Judgment is Love

Martyrdom of Saint Thomas à Becket (Bayeux Cathedral)
Martyrdom of Saint Thomas à Becket (Bayeux Cathedral)

No one likes anger. Well, that’s not true. Anger feels good when venting a complaint (at least briefly), but it is awful for those receiving its wrath. Judgment appears to be in the same boat – a powerful thrill for those exercising it but misery for the unfortunate recipient. Perhaps that’s why most people find it difficult to believe in the justice of judgment. Shouldn’t love win?

Similarly, some find it hard to believe that a God of love can also be a God of judgment. A pastor once told me that he only preaches God’s love, not His judgment (as if those are separate attributes of God). But when it comes to God (or anyone acting in virtue), judgment is an expression of love.

In the book of Revelation, God’s wrath unfolds on humankind as the “slain lamb” opens the seals of the divine scroll of judgment. After the fifth seal is opened, the scene of a martyred multitude under the altar appears, crying out for retribution and justice to Him who sits upon the throne. N. T. Wright says:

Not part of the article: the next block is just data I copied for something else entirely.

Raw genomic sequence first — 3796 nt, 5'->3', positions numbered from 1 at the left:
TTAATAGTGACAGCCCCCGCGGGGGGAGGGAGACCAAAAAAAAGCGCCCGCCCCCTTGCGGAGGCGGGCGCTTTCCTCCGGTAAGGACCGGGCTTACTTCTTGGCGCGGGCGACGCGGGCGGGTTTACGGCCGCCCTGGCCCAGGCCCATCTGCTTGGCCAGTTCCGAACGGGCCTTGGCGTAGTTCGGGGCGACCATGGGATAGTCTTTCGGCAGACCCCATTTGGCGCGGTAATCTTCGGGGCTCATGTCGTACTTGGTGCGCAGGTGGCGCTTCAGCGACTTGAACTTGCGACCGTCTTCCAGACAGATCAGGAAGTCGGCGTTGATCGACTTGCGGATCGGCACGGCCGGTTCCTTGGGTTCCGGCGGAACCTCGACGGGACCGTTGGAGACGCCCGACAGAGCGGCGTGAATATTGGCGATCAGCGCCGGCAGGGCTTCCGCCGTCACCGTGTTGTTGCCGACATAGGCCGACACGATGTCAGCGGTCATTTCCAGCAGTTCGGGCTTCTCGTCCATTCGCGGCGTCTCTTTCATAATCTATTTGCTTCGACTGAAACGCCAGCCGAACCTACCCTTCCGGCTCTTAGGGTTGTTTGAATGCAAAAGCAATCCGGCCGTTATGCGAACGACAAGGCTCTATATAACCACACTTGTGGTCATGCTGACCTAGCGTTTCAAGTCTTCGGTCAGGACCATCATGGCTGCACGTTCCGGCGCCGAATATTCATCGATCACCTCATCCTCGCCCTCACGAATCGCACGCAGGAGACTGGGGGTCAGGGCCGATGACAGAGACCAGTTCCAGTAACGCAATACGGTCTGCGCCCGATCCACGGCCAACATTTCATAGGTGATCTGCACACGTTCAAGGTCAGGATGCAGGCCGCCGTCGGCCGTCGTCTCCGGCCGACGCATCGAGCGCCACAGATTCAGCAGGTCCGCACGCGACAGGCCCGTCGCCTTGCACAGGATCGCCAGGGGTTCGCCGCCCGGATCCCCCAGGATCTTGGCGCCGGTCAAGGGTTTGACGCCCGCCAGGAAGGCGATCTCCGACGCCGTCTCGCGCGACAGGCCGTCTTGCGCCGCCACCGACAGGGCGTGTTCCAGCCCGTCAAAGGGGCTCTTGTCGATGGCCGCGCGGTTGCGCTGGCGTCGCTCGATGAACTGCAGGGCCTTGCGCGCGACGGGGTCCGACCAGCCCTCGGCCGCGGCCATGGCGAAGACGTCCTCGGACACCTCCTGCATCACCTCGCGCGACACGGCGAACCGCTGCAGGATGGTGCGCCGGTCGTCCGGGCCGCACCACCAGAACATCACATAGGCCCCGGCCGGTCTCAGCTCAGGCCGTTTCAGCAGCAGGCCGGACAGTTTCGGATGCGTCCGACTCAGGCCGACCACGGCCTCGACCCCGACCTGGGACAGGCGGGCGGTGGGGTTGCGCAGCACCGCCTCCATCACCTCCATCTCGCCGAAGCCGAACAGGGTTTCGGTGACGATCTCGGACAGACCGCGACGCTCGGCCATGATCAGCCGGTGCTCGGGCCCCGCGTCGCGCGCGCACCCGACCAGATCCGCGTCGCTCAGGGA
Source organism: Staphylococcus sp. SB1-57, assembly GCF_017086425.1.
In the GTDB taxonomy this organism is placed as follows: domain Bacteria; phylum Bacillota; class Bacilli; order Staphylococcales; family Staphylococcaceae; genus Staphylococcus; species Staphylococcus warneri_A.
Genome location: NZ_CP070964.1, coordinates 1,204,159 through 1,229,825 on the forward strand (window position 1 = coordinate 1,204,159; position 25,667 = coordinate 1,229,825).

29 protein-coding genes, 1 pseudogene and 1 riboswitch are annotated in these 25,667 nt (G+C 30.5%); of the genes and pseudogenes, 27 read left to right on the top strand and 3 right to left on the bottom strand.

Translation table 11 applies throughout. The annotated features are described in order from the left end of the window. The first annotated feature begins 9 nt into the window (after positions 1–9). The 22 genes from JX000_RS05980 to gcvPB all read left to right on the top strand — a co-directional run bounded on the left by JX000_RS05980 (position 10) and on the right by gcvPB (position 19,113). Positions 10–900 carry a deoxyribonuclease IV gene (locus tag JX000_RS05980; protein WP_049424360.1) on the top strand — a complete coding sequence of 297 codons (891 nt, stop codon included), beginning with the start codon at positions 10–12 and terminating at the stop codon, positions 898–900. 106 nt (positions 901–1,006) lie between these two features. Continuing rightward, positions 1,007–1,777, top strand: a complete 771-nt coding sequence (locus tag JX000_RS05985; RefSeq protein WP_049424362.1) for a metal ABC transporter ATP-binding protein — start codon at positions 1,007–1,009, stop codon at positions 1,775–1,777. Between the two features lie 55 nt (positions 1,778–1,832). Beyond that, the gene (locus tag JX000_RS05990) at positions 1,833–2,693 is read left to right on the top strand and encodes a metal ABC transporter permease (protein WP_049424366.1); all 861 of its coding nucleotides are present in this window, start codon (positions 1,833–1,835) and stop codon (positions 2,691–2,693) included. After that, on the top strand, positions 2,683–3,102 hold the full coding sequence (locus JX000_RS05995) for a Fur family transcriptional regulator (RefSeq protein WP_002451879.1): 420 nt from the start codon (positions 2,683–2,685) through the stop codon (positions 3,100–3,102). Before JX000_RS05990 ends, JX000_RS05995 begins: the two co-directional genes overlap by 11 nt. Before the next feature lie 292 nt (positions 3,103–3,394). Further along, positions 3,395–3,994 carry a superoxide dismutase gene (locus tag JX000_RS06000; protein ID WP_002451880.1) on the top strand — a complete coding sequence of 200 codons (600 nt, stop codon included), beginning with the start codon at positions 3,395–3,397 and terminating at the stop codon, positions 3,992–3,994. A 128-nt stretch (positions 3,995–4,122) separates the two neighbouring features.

“These ‘souls’ are conscious of the fact that the world is still unjudged and unhealed. Wickedness, including the wickedness that brought them to their martyrs’ deaths, still goes unchecked. They long for justice, as all who have been deeply wronged long for it; this is not petty or spiteful vengeance, but the heartaching desire to see the world brought back into balance at last, and their own harsh verdict and sentence being shown up as unjust.”

Healing cannot happen until there is judgment. The disease cannot be cured until there is surgery. Judgment is ultimately about healing and “putting the world to rights.” Love must win, and for that to happen, evil must be condemned. God is love, and that’s why there must be judgment. Wright beautifully sums it up:

“God is indeed angry at everything that has so horribly spoiled his wonderful world. His gaze from the throne is a deep, inexpressible mixture of sorrow and anger. But the lamb’s anger is the utter rejection, by Love incarnate, of all that is unloving. The only people who should be afraid of it are those who are determined to resist the call of love.”